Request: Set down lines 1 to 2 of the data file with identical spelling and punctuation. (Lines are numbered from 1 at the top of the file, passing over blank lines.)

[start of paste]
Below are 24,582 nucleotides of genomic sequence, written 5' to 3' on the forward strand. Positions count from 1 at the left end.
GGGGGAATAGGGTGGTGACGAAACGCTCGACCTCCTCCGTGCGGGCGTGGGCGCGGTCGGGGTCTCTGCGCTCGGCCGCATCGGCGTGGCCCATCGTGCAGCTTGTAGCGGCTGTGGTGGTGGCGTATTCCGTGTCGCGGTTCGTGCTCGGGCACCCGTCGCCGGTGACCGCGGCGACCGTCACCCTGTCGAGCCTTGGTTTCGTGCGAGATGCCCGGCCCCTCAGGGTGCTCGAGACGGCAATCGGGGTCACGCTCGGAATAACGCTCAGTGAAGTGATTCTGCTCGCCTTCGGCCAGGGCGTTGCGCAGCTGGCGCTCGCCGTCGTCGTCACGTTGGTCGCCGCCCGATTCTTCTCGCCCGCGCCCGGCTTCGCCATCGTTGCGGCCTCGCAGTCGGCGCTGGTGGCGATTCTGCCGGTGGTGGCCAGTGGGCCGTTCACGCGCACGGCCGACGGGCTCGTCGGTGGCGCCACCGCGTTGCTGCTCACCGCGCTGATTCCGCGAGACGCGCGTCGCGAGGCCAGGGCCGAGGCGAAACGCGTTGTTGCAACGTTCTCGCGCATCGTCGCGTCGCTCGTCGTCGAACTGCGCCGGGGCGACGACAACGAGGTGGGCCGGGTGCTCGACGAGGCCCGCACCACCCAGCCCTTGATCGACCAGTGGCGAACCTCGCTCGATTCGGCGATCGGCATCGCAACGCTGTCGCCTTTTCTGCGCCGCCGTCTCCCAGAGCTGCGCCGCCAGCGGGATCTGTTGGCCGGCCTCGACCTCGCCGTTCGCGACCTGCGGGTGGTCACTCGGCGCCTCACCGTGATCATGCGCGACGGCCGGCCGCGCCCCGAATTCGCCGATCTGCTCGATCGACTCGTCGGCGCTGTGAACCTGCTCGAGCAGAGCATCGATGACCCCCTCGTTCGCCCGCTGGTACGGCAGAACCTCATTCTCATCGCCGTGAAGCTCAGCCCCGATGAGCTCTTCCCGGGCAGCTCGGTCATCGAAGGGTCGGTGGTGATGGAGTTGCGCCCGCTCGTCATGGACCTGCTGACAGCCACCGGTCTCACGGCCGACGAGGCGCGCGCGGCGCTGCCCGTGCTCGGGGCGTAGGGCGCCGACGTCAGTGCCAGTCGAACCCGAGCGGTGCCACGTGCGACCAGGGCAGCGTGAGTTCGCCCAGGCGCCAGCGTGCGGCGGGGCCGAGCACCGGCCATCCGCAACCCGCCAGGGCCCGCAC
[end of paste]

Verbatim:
Below are 24,582 nucleotides of genomic sequence, written 5' to 3' on the forward strand. Positions count from 1 at the left end.
GGGGGAATAGGGTGGTGACGAAACGCTCGACCTCCTCCGTGCGGGCGTGGGCGCGGTCGGGGTCTCTGCGCTCGGCCGCATCGGCGTGGCCCATCGTGCAGCTTGTAGCGGCTGTGGTGGTGGCGTATTCCGTGTCGCGGTTCGTGCTCGGGCACCCGTCGCCGGTGACCGCGGCGACCGTCACCCTGTCGAGCCTTGGTTTCGTGCGAGATGCCCGGCCCCTCAGGGTGCTCGAGACGGCAATCGGGGTCACGCTCGGAATAACGCTCAGTGAAGTGATTCTGCTCGCCTTCGGCCAGGGCGTTGCGCAGCTGGCGCTCGCCGTCGTCGTCACGTTGGTCGCCGCCCGATTCTTCTCGCCCGCGCCCGGCTTCGCCATCGTTGCGGCCTCGCAGTCGGCGCTGGTGGCGATTCTGCCGGTGGTGGCCAGTGGGCCGTTCACGCGCACGGCCGACGGGCTCGTCGGTGGCGCCACCGCGTTGCTGCTCACCGCGCTGATTCCGCGAGACGCGCGTCGCGAGGCCAGGGCCGAGGCGAAACGCGTTGTTGCAACGTTCTCGCGCATCGTCGCGTCGCTCGTCGTCGAACTGCGCCGGGGCGACGACAACGAGGTGGGCCGGGTGCTCGACGAGGCCCGCACCACCCAGCCCTTGATCGACCAGTGGCGAACCTCGCTCGATTCGGCGATCGGCATCGCAACGCTGTCGCCTTTTCTGCGCCGCCGTCTCCCAGAGCTGCGCCGCCAGCGGGATCTGTTGGCCGGCCTCGACCTCGCCGTTCGCGACCTGCGGGTGGTCACTCGGCGCCTCACCGTGATCATGCGCGACGGCCGGCCGCGCCCCGAATTCGCCGATCTGCTCGATCGACTCGTCGGCGCTGTGAACCTGCTCGAGCAGAGCATCGATGACCCCCTCGTTCGCCCGCTGGTACGGCAGAACCTCATTCTCATCGCCGTGAAGCTCAGCCCCGATGAGCTCTTCCCGGGCAGCTCGGTCATCGAAGGGTCGGTGGTGATGGAGTTGCGCCCGCTCGTCATGGACCTGCTGACAGCCACCGGTCTCACGGCCGACGAGGCGCGCGCGGCGCTGCCCGTGCTCGGGGCGTAGGGCGCCGACGTCAGTGCCAGTCGAACCCGAGCGGTGCCACGTGCGACCAGGGCAGCGTGAGTTCGCCCAGGCGCCAGCGTGCGGCGGGGCCGAGCACCGGCCATCCGCAACCCGCCAGGGCCCGCAC